Following on from my last post, answering the question “What is a psychologist?” I will now briefly answer what is probably the question I am most commonly asked in relation to being a psychologist: “What is the differences between a psychologist and a psychiatrist?”
This is actually pretty easily answered, in two parts:
A psychologist trains in the science of human behaviour. A psychiatrist trains in medicine. Consequently, the training of psychologists tends to have more emphasis on things like learning and thinking processes, personality and environmental and social influences on behaviour – in contrast to the training of psychiatrists emphasising a biological/medical model of behaviour.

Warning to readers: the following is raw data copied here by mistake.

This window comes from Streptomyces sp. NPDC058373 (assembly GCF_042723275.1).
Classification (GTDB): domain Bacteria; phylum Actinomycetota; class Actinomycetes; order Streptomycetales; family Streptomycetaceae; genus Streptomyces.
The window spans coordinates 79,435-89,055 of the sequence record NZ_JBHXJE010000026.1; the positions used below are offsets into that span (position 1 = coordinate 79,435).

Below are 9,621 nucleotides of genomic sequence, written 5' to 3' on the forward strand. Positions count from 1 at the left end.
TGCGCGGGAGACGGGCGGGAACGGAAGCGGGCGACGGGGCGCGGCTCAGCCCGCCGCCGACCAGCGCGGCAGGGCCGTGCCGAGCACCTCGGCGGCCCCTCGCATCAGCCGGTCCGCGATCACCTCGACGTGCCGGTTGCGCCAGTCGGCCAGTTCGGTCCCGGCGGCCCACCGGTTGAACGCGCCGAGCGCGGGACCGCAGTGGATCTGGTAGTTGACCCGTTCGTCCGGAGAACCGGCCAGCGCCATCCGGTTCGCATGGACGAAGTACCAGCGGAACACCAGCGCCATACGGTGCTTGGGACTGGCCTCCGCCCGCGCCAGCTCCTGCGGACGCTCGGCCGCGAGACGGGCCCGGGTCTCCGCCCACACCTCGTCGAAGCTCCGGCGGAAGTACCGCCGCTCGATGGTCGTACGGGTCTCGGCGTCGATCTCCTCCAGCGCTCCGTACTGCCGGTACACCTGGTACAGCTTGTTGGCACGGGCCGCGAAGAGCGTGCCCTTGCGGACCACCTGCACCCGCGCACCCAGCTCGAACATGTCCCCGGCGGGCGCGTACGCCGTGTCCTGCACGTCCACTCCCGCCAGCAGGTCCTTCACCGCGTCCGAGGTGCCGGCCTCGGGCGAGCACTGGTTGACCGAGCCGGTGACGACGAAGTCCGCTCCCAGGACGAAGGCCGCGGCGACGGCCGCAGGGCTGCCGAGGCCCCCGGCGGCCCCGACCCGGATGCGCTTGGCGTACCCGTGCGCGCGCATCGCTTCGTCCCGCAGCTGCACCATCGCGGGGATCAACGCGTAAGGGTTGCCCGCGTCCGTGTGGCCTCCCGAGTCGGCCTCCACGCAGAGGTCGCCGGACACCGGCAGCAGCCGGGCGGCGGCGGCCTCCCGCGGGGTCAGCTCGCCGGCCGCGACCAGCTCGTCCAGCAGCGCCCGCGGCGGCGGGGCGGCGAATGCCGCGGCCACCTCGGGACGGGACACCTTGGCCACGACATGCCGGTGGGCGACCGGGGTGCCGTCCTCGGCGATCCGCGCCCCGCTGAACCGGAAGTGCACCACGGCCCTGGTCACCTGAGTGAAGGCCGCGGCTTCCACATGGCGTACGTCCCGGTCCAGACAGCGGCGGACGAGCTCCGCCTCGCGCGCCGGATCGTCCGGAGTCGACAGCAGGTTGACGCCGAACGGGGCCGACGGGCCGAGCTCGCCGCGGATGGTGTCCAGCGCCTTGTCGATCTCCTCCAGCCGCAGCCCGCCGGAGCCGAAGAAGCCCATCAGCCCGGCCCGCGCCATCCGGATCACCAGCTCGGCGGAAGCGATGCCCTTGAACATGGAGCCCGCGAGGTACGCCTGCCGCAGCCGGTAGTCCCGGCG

Because a psychiatrist trains as a doctor of medicine, specialising in the mind, they are entitled to prescribe medication – a psychologist is not. While psychiatrists can, and often do, provide psychotherapy (“talking” therapies), the fact they can prescribe psychiatric medication means prescribing psychiatric medication is a common motivation for referrals and often becomes a major facet of a psychiatrist’s practice. While psychologists can have many, many types of roles – not all of them therapeutic, those who provide therapies provide non-medical treatments such as exposure therapy, psychological education, developing problem-solving skills, relaxation skills and many similar forms of therapy.